Characteristics of a crisis

While every crisis is different, there are some common characteristics. Understanding the common characteristics of crises will help you develop a practical and reliable incident response plan for your business.

During a crisis:

  • there may be physical danger, which should be your first priority
  • you and your staff may suffer from confusion, friction, pressure and stress
  • key staff may be unavailable
  • it may be difficult or impossible to carry out your usual daily activities
  • external support may be needed (e.g. from emergency services or neighbouring businesses)
  • there may be a lack of clear information about what is happening
  • there may be limited time in which to make decisions about what to do
  • attention from your stakeholders, customers and the media may be intense
  • news may travel fast, shaping the public perception of the crisis and how it is being handled.

An incident response plan provides clear instructions for dealing with these characteristics. Having a plan will help you stay calm and in control during a crisis, which will help reduce the impact to your business.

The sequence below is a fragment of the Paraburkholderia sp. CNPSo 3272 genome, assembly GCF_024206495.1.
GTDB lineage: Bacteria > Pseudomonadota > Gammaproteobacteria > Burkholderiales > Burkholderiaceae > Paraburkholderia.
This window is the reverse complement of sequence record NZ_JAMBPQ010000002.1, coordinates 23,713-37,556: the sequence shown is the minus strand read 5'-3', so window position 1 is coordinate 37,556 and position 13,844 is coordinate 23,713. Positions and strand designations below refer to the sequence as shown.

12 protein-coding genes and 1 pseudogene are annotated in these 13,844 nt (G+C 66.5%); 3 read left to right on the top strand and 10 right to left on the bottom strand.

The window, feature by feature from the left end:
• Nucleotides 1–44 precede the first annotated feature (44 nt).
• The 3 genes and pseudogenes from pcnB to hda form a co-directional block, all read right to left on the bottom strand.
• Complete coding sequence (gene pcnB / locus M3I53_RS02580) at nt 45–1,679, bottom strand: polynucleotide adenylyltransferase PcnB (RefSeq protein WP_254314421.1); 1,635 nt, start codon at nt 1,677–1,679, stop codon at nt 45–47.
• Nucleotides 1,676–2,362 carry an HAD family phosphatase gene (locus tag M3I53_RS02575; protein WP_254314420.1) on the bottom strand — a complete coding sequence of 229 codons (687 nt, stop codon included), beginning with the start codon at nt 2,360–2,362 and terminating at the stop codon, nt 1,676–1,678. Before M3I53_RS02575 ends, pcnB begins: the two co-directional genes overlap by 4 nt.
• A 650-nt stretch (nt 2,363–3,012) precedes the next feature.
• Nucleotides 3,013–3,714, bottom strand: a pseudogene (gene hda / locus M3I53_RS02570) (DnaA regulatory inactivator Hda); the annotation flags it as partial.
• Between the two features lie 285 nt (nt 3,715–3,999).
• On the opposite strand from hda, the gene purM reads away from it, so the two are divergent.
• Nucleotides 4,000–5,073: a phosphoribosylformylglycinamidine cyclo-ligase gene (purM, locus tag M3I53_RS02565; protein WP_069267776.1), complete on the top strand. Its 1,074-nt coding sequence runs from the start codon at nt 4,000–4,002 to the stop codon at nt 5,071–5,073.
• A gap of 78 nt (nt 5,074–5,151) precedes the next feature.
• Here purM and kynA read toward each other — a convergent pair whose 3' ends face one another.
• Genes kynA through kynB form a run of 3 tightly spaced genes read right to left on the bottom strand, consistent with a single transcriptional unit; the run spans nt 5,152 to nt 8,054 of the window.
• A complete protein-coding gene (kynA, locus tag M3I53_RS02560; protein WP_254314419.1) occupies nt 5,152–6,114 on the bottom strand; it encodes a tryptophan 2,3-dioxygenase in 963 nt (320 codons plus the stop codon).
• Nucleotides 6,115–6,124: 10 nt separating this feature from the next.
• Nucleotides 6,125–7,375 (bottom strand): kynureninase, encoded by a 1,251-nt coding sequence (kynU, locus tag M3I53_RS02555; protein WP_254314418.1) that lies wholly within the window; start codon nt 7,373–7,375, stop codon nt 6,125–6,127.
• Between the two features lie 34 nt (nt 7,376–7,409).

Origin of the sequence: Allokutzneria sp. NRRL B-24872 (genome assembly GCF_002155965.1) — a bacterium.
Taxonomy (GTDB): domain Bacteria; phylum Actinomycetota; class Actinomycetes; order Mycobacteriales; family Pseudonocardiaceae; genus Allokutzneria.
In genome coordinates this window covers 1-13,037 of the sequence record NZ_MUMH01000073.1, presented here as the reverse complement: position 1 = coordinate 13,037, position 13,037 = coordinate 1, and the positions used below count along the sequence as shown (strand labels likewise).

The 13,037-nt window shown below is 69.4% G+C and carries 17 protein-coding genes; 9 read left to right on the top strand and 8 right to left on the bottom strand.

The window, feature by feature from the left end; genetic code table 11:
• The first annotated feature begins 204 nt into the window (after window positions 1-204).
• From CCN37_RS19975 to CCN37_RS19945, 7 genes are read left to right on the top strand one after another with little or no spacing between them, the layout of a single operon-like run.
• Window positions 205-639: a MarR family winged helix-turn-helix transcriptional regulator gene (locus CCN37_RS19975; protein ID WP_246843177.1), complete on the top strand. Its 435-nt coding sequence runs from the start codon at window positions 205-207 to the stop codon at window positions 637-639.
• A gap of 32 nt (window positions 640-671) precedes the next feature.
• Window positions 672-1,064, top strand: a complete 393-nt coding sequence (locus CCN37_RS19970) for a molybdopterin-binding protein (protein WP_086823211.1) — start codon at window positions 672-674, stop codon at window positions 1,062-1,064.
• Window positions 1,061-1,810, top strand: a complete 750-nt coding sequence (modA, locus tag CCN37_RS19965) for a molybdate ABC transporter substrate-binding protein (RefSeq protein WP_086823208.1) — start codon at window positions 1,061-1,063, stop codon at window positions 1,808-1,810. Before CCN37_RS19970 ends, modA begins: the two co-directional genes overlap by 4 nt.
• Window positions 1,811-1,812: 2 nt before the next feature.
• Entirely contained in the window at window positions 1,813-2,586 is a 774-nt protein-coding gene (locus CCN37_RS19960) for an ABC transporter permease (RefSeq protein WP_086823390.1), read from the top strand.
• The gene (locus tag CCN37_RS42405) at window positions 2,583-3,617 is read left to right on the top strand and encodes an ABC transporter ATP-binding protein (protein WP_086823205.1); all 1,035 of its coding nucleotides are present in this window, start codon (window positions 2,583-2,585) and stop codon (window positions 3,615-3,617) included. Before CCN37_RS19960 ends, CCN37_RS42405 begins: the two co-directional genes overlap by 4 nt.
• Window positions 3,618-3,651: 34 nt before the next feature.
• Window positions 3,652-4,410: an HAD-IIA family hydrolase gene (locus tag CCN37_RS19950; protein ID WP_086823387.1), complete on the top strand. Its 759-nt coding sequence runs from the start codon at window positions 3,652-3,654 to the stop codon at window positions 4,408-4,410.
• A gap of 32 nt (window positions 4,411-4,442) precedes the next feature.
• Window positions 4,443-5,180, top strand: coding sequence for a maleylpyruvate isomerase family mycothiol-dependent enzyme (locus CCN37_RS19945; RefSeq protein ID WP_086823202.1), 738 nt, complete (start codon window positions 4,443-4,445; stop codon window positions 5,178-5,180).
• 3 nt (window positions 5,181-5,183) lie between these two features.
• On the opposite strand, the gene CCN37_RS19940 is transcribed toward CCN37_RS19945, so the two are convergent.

Business continuity planning

Your incident response plan should be part of your broader business continuity plan, which includes a risk management plan and a business impact analysis that identify possible risks to your business. An incident response plan is the response step in the prevention, preparedness, response and recovery (PPRR) model of business continuity planning.

While your risk management plan will identify and help you treat most of the risks to your business, some will be untreatable or unpredictable. Having an incident response plan will help you and your staff deal with these risks if they do happen by reducing confusion and stress in a crisis situation. An incident response plan can also help minimise the impact a crisis has on your business.

Also consider...